Today's Designer D.I.Y. in the New York Times tells us how to make "A Vacation Accessory With a French Attitude." I'm not planning any vacations in the near future, but maybe you are, so faites attention! This week we're going to make a handbag from a square of fabric, as directed by Roland Mouret, apparently famous for this dress, this year's model of which you can get for $2650.
Mouret used denim cut-offs for his 20-inch square of fabric but if you aren't willing to repurpose your pants, "a thick cotton-like denim works particularly well." (I wonder what cotton-like denim is really made of.) No mention of how to cut the square if you are indeed using your pants, because where the seam falls will have some effect on the ease of construction. But you'll certainly figure it out after your first square doesn't work.
A hallmark of the NYTimes series has always been confusing directions, and this installment does not disappoint. Follow along, if you can: "Lay your fabric square flat. Taking two diagonally opposite corners, fold toward the middle with a significant overlap until a point is created at one of the remaining corners. The fabric will now be in the shape of a kite. Knot the corner of the fabric where the point has been created."
|Illustrations from New York Times Thursday Styles|
If you're a bit lost, consult the diagram. Hmmm. What do you see in the diagram? If you're "taking two opposite corners," why are the two hands holding adjacent corners? Which of the remaining corners is making the point? Are you making a point from the corner in the left hand or the right hand? Where is the kite shape? Why are you folding the fabric in the first place? If you want a point in one corner, why not just grab it and let the rest of the fabric hang?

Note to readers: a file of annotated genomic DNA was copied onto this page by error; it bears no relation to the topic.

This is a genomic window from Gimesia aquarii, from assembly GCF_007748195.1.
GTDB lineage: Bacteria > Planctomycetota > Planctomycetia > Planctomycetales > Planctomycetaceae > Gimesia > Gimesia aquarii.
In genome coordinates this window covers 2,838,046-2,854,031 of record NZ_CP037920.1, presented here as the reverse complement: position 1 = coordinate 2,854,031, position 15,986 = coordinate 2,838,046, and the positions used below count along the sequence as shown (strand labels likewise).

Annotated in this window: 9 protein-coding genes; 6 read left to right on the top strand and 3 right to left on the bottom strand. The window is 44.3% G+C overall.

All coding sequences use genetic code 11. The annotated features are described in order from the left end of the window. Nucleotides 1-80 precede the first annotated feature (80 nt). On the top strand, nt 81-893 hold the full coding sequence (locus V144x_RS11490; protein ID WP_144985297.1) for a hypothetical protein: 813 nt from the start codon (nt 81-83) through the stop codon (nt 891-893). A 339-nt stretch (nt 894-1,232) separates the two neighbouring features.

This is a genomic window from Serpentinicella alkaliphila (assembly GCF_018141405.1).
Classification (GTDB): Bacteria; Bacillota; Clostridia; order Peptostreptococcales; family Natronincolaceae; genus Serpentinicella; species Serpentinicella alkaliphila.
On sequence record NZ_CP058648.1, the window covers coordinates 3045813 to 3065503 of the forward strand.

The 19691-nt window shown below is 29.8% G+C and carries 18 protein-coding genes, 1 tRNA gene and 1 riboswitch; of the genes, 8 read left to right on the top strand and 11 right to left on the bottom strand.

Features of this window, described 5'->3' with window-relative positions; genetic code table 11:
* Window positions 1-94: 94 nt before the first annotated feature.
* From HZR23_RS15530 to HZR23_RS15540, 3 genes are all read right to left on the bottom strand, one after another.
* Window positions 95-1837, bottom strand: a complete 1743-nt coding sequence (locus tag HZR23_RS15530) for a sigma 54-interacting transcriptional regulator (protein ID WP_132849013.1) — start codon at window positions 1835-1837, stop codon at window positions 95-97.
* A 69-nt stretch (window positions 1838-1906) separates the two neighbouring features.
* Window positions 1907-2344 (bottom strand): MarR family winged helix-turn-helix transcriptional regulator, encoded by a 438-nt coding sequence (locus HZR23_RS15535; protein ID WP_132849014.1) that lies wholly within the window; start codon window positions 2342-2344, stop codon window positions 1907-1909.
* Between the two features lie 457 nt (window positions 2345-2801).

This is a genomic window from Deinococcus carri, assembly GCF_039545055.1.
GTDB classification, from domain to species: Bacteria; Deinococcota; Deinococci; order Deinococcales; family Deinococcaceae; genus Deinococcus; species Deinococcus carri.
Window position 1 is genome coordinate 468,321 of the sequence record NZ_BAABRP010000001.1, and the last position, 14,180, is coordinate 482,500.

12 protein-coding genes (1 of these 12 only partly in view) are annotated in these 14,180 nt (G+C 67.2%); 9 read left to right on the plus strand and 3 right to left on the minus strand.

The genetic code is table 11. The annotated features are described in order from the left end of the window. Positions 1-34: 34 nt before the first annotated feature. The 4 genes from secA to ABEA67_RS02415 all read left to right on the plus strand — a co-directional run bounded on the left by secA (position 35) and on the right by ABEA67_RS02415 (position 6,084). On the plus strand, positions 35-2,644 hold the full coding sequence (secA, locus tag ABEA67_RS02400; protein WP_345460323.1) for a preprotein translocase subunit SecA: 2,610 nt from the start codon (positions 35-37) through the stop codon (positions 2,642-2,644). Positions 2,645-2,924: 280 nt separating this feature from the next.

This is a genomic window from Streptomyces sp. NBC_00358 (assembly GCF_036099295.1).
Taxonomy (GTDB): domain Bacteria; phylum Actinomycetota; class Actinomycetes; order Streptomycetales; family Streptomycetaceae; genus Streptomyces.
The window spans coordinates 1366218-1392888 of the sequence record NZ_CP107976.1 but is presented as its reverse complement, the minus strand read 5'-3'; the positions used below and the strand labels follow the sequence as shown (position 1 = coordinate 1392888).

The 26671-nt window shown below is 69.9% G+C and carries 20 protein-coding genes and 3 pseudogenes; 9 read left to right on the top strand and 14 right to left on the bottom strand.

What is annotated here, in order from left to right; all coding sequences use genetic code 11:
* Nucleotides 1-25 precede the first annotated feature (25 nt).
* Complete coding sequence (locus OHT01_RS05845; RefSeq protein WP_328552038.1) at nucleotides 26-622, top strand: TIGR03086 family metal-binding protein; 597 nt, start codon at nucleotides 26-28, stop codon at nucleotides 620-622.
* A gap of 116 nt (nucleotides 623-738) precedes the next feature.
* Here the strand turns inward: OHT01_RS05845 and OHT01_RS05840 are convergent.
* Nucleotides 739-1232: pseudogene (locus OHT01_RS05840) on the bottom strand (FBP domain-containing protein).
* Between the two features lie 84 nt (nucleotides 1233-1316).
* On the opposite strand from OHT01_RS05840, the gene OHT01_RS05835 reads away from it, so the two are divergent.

The next diagram shows you how to tie a knot. Or gives an approximate impression of tying a knot, because it's not very clear what is what in this drawing. But it's pretty.
Moving right along, now you repeat to make a point and knot in the opposite corner from the first one. "This will be slightly more difficult now that the other corner is already knotted," the Times says, presumably because the knot somehow interferes with the unnecessary folding into an unnecessary kite shape.
Almost finished. Now you take the two other corners and knot them together, if you can figure out how to make points without kite-shaped folding first. (If you've forgotten how to tie a knot, here's another diagram.)
Finally, you need a "heavy link chain or several long necklaces" for a handle. Thread it or them through the knots at the two ends. No guidance on how to do this, although "using a chain with a jewelry clasp is easiest as it will allow you to thread through the knots before closing the chain." The only illustration of the finished bag, however, shows no clasp, just a single length of chain. No hint on how to keep the ends of the chain from coming out of the knots. No hint on what to do if you used "several long necklaces." Be creative again.
You're done! Mouret says the bag would go well "with wide leg trousers and a one-shoulder silk top for an al fresco drink with friends."